"We thought when people came in, they would be [ready to] riot, because of the destruction," says Capt. Paul Batty, of the 3rd Battalion 5th Marines. "This whole evolution [from invasion to rebuilding] has gone better than we ever imagined." One reason, he says, is since civilians were first allowed to return on Dec. 23, marines have shown their only military target to be insurgents trying to get back into the city.
Marines estimate that they have found 98 percent of the weapons caches in Fallujah. After the invasion, insurgents created new ratlines; radio traffic showed attempts to get people in, and weapons caches began to appear in places marines had already cleared.
"Insurgents were sending the message: 'You haven't taken Fallujah; we can still get in,' " says Captain Batty, from Park City, Utah. "But the cost for them to do it was too high. We would identify the ratlines, put out snipers, and we would hunt them."
Officers acknowledge that the learning curve for bringing a wrecked city empty of both civilians and insurgents to any kind of normalcy has been steep. Election day turnout was a first step. "We were shocked," says Batty. "We nearly ran out of ballot papers. We were not prepared for that many people."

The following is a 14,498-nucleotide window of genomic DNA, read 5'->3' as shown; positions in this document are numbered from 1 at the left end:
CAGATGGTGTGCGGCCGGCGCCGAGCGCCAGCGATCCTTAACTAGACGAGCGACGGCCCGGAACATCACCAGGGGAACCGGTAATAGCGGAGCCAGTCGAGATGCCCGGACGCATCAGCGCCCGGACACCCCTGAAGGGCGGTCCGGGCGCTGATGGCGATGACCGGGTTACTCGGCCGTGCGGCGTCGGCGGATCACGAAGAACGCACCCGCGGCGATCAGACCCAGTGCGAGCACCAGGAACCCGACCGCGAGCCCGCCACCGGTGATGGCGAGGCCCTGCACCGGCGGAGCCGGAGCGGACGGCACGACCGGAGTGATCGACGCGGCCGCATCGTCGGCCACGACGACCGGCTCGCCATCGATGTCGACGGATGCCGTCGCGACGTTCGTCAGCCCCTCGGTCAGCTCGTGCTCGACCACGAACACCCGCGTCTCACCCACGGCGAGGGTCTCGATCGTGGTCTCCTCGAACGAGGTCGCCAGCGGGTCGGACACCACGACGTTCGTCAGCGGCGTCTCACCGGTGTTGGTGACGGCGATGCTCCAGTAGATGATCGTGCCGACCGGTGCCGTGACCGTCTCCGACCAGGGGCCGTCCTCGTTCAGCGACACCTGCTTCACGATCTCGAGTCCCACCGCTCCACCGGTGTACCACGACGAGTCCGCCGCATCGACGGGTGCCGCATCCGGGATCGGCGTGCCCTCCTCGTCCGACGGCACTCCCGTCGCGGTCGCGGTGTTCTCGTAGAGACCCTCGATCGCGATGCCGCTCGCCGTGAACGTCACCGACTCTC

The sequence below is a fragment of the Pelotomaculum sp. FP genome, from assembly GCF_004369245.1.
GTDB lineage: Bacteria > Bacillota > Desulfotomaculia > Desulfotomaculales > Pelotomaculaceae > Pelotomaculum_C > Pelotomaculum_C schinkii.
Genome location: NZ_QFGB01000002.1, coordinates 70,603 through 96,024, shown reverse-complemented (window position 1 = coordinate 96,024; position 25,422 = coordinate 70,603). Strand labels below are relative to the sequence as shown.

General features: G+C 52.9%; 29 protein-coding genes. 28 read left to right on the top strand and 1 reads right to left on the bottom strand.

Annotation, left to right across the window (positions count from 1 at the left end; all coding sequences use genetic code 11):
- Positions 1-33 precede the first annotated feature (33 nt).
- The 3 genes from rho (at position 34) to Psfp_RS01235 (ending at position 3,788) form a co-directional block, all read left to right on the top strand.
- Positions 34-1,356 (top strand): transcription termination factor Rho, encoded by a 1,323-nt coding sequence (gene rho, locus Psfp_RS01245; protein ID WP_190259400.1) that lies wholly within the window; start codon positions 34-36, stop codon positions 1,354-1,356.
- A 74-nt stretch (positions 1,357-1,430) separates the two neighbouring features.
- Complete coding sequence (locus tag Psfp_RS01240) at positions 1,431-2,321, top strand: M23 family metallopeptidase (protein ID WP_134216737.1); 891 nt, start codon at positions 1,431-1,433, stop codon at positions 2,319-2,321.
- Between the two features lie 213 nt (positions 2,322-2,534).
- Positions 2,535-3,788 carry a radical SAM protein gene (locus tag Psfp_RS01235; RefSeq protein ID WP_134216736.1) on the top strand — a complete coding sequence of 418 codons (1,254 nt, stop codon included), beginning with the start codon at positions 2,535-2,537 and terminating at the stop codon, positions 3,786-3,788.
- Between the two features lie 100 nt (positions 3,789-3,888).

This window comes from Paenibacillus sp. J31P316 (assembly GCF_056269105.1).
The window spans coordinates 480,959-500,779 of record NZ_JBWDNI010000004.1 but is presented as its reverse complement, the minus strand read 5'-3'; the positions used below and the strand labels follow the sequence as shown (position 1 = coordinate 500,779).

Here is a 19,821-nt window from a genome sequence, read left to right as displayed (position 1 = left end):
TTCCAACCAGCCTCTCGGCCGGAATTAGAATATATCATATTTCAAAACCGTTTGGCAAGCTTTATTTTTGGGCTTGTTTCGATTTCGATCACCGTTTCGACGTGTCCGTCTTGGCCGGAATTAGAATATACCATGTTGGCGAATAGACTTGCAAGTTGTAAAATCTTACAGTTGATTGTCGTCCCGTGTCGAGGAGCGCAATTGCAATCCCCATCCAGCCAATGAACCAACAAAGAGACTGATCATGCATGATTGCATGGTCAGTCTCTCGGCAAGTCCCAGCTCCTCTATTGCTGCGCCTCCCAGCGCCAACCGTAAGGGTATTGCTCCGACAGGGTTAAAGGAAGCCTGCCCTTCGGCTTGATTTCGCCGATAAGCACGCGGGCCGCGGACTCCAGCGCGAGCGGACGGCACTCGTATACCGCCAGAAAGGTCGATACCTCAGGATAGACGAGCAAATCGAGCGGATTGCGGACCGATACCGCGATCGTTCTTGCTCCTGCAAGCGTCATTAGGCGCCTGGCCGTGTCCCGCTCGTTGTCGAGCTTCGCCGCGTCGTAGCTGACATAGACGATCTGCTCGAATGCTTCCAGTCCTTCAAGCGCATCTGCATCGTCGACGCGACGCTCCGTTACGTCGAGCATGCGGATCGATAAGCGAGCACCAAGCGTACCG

"My children can sleep easier," says Malik Abbas Ali, a father of eight, whose wife stands half hidden at the metal door of their house, a section of white sheet hanging as a flag. "But there is no danger anymore. It is all finished. I am concerned that we still have soldiers around."
Seeing a marine interpreter, another Iraqi comes into the conversation. "Americans are sleeping [in a base] near our house - it's a problem," he says. "When will they leave?"
"You've just elected a new government," replies Capt. Tom Noel, commander of the 3/5 Weapons Company from Lenexa, Kan. "When they ask for US troops to leave, we will leave."
"We're keeping the insurgents out," Captain Noel says later. "[Residents] don't have to worry that someone will break into the house in the middle of the night and shoot them in the back of the head, or drag them off to one of their [insurgent] murder houses."
For some in Fallujah, the rigor of the new security measures, and even the destruction of much of the city, are more bearable than the suffocation they felt when insurgents controlled the city. "My water, OK. No electricity. Sleep is good, American army is good," explains Ali Kadhem, whose three children step out of the front gate behind him, to wave to passing marines. He speaks with a smile, then holds up his hands. "Money for building? No."